Wednesday, Oct. 29, 2008 | 2 a.m.
The dead voted.
Beyond the Sun
The same person voted in two counties.
A voter got ballots under both her maiden and married names.
The allegations are the stuff of election nightmares. But, it turns out, none of it happened.
Nevada Secretary of State Ross Miller said he heard persistent complaints about voter fraud and voter suppression while campaigning two years ago. When he took office in 2007, he began checking voting records for the 2002, 2004 and 2006 elections.
Thirteen suspicious votes turned up in state election records, indicating people had seemingly voted twice or had voted after they died.
Yet upon further investigation, officials found that there was no willful violation of state election law, according to the memo concluding the probe released Tuesday.
In an election year tradition, Democrats are alleging Republicans are suppressing voter turnout to sway the outcome, while Republicans counter that Democrats have fraudulent voters casting ballots.
It turns out little has happened in Nevada in recent years to support either allegation.
“We conducted a comprehensive review, and found no evidence of it,” said Miller, a Democrat.
“To the extent there are violations of election law, whether it’s fraud or voter suppression, we deal with those complaints appropriately.”
Still, scrutiny will be particularly intense this year because of Nevada’s status as a battleground state in the presidential race. Democrats and Republicans say they will dispatch hundreds of lawyers to Nevada to deal with any Election Day issues and file legal challenges if they suspect irregularities.
Miller said his office has set up an Election Integrity Task Force — a partnership among the secretary of state, Nevada attorney general, U.S. attorney general and local law enforcement — to address complaints of voter fraud and voter suppression on Election Day.
So far, the secretary of state has received 77 complaints during early voting, including complaints of endless campaign phone calls and automated calls in which Democratic nominee Barack Obama is referred to as a terrorist.
Though some of those cases are under investigation, voter fraud is uncommon.
In one case, a man, unidentified in the report, voted after he died. But a closer examination revealed the man had mailed in his absentee ballot and died before the county election clerk received it.
In several cases, voters had changed their names because of marriage or divorce and filed new registration forms with county elections departments. Clerical errors resulted in a number of the forms being added as separate voter registration forms, according to the investigation.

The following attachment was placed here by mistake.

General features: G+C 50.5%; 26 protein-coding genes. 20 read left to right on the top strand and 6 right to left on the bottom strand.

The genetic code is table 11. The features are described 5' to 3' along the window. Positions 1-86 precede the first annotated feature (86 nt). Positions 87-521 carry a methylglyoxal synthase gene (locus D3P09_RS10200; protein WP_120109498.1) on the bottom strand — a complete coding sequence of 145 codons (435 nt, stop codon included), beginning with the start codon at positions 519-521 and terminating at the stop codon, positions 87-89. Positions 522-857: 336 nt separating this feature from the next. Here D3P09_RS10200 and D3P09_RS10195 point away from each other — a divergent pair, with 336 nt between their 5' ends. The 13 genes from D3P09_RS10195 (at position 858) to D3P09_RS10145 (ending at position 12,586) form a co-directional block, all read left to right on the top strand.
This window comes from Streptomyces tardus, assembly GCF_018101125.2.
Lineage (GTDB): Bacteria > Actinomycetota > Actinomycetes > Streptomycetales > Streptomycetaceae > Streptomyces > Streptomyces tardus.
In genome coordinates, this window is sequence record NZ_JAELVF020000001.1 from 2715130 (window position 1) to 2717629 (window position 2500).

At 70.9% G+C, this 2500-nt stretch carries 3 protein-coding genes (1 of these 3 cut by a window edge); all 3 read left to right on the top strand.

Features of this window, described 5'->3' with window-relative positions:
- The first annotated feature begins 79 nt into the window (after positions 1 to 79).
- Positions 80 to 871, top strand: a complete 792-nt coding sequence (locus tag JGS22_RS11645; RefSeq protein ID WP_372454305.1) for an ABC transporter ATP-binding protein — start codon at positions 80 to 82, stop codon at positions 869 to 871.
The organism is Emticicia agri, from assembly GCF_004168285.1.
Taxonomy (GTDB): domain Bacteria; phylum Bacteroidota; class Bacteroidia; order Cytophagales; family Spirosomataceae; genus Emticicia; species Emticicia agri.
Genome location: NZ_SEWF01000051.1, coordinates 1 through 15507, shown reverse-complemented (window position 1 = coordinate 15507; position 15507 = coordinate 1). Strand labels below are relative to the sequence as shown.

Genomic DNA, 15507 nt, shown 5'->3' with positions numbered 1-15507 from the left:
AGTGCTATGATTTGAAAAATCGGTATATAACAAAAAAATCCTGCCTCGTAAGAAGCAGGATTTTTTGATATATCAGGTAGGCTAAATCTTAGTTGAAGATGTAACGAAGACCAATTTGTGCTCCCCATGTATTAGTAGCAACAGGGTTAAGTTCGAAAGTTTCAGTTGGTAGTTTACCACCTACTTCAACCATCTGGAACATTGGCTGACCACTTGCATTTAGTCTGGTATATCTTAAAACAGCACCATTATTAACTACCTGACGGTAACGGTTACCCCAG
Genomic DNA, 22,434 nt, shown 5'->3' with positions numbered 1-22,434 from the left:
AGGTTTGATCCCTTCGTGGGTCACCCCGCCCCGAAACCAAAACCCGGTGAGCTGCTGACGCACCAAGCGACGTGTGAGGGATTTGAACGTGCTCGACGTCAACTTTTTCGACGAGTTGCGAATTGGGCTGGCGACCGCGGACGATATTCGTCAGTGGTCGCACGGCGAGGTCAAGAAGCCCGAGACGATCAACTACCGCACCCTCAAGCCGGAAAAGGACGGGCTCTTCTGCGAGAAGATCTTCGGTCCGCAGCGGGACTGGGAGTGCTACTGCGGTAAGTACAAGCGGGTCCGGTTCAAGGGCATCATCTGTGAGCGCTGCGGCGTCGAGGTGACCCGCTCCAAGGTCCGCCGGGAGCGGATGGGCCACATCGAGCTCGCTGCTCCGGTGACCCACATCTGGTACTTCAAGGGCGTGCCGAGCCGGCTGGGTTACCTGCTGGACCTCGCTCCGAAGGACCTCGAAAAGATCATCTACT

“On no occasion did a single elector cast ballots under two different names,” according to the report by Colin Haynes, a criminal investigator with the secretary of state’s office.
In another case, a citizen registered to vote in one county, and then, years later, moved and registered to vote in another county. The person, according to records, appeared to have voted twice.
A review of election records found another voter had inadvertently signed the signature line for the voter who had allegedly voted twice, according to the investigation.
In another case, a voter had asked two counties for an absentee ballot. The voter told the investigator with the secretary of state’s office that he had called the first county and told them he was no longer a resident.
“He was instructed to write ‘void’ across the ballot and return it without completing it,” according to the report. The voter said he complied and voted using only the ballot from the county where he lived.
The contents of the two ballots couldn’t be verified, because both counties say they keep ballots for only 22 months.
By no means does the secretary of state’s investigation prove that no election fraud exists in Nevada.
Gary Horrocks tried to rig his 2002 bid for the Assembly by registering patrons at a bar he operated in Las Vegas. Horrocks and his wife, Pamela, pleaded guilty this year to conspiring to violate election laws.
The case was omitted from the secretary of state’s investigation because it was being prosecuted, Miller said.
Also, this month the secretary of state and attorney general’s offices raided the Las Vegas office of ACORN after catching fraudulent voter registration forms handed in by the group. Election officials have assured the public that none of the bogus forms will result in a fraudulent vote being cast.
“We have the tools in place to detect these things,” he said. “There are not many cases as a result.”